The central tower, a representation of Mt. Meru, the mountain at the centre of the universe in Hindu Mythology. Sadly, you cant climb it, not for health and safety reasons, but because it doesn’t have any steps inside. And the doors into it are closed anyway, they were blocked when it was converted to a Buddhist temple (rather than one dedicated to Vishnu) in the 15th Century, and now 4 Buddha’s stand in the entranceways.
View over the complex from the top level, out to where we watched the sunrise. In all honesty, even though its supposed to be a masterpiece of architecture, i found myself strangely underwhelmed with the temple itself. Its massive, and the bas-reliefs are truly astounding, and the Buddhas and lions with their heads knocked off by the Khmer Rouge saddening, but the actual building structure itself failed to blow me away.
I was much more impressed with Ta Prohm, even at first sight. Ta Prohm is the archetypal jungle temple, ruined, covered in trees and vines, and left to the elements. Of course, its being looked after now, but they’ve got a difficult job on their hands, maintaining and preserving it without destroying its essential character.
Even the gateway is ruined and leans drunkenly.
View of the relatively intact main buildings.
The trees are literally growing on and through the buildings, an amazing unplanned fusion of nature and architecture.
The beauty of this temple is formed by its ruin. The carvings that cover the walls are also strewn on the floor in huge piles.
In trying to maintain it as it standing now, they’ve had to install steel structures in many of the buildings to keep them upright. And they have a throughly unatmospheric crane.
But they ultimately have an unresolved problem. The trees provide much of the beauty and contrast that makes this temple truly special, but they are also slowly and inexorably levering the buildings apart. You can see the measuring devices they are using to measure the progress on the wall in this pic. But what are they going to do? They either have to remove the tree, or accept that its going to fall down. They could use stronger and stronger steel structures to hold it up i suppose, but that will end up spoiling the character anyway i think.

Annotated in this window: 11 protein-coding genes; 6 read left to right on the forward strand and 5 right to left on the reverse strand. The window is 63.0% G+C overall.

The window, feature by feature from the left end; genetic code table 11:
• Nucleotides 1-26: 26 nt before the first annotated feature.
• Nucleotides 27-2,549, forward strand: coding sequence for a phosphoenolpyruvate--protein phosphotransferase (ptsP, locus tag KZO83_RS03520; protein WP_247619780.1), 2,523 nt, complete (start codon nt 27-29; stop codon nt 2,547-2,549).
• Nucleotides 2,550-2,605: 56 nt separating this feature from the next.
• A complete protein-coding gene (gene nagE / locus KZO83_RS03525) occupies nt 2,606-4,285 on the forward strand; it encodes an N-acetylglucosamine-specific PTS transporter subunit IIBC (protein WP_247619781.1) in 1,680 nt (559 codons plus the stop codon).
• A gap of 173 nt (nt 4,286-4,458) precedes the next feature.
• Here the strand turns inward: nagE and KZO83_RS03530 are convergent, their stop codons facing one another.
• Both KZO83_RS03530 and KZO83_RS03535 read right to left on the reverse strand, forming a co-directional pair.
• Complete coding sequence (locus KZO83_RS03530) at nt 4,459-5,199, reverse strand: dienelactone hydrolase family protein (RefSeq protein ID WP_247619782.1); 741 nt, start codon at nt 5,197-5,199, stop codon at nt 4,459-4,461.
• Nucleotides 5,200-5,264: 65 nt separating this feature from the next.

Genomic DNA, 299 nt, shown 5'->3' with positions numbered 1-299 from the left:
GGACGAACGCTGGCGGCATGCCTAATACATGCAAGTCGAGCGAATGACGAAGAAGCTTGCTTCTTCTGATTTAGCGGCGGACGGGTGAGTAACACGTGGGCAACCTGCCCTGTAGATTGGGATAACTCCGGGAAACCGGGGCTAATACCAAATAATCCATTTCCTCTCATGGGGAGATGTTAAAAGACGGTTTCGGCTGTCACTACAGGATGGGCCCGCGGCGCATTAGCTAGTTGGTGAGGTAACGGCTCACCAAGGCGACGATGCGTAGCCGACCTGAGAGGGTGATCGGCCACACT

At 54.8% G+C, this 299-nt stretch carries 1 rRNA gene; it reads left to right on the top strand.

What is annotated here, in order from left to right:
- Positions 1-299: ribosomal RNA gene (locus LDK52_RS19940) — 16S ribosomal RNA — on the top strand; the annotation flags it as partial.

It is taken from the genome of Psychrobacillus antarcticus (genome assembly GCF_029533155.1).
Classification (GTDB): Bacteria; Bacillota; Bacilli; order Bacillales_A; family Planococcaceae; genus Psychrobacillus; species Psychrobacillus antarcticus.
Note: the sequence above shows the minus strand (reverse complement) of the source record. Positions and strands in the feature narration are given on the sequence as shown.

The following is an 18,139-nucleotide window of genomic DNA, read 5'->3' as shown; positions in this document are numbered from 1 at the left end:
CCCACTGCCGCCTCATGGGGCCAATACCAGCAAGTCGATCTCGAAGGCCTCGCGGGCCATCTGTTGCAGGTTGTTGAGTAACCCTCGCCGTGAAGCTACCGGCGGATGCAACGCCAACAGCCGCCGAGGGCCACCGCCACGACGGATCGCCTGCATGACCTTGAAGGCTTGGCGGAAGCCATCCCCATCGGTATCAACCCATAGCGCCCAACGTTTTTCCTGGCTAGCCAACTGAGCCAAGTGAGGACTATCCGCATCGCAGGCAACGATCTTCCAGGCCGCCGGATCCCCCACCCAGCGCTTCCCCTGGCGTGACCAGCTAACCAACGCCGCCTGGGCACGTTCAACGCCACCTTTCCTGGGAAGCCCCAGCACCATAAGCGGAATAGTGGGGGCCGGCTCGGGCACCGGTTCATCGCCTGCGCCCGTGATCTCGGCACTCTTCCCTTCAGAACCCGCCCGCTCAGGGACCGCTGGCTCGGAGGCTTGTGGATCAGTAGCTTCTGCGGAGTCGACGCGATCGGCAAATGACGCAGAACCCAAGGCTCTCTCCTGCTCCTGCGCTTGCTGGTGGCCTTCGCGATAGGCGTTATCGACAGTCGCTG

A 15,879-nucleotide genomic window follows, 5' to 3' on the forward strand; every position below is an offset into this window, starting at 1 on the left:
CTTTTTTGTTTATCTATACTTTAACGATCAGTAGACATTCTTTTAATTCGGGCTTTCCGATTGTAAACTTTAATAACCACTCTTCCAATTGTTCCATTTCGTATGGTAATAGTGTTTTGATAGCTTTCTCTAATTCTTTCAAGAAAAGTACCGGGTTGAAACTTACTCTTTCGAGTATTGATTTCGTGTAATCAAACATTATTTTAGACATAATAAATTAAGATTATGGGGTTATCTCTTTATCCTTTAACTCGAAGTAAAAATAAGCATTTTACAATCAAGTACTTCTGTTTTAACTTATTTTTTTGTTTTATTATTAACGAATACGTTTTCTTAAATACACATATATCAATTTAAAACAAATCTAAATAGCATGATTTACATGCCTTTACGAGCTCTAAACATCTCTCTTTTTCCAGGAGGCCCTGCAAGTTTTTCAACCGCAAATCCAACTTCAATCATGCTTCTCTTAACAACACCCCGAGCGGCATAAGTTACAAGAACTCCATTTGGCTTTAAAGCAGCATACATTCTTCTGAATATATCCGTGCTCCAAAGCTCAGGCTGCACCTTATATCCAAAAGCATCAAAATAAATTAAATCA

The last temple was Bayon, known amongst the backpacking crowd as “the one with all the faces”. Its in the middle of the ancient city/temple of Angkor Thom, which is full of small temples and carvings, but Bayon itself is the centrepiece.
Entrance to Angkor Thom is through one of the 5 gates, guarded by demons and angels either side of the causeway, and by Airavata, Indra’s three headed elephant, on the gates themselves.
Bayon itself, which looks like a bit of mess from here, and is incredibly higgledy-piggledy inside, with small passageways and stairs and terraces on multiple levels all mixed together like an MC Escher drawing.
Apsara’s getting jiggy. I later found out that the curved fingers depicted in this bas-relief are formed by binding back the fingers with elephant grass for longer and longer periods until they stay that way permanently. Sounds painful.
The outer walls, like Angkor Wat, are covered in carvings. These though are notable for depicting ordinary Khmer people, not only in battle, but in scenes of daily life and celebration too. As you get further into the temple though, ordinary people appear less and less.
And the faces depicted on all 4 sides of the 37 remaining towers come more and more to the fore. Everywhere you look inside the temple, multiple faces look down on you. They’re thought to resemble the face of the temple’s builder, Jayavarman VII, in a remarkably narcissistic move, which even now Aled is probably planning to emulate.
I cant decide if the faces look compassionate and beneficent, smug, or just plain constipated.
The central tower, showing the carvings, gallerys and general madness. After this we headed back to get ready for New Years Eve!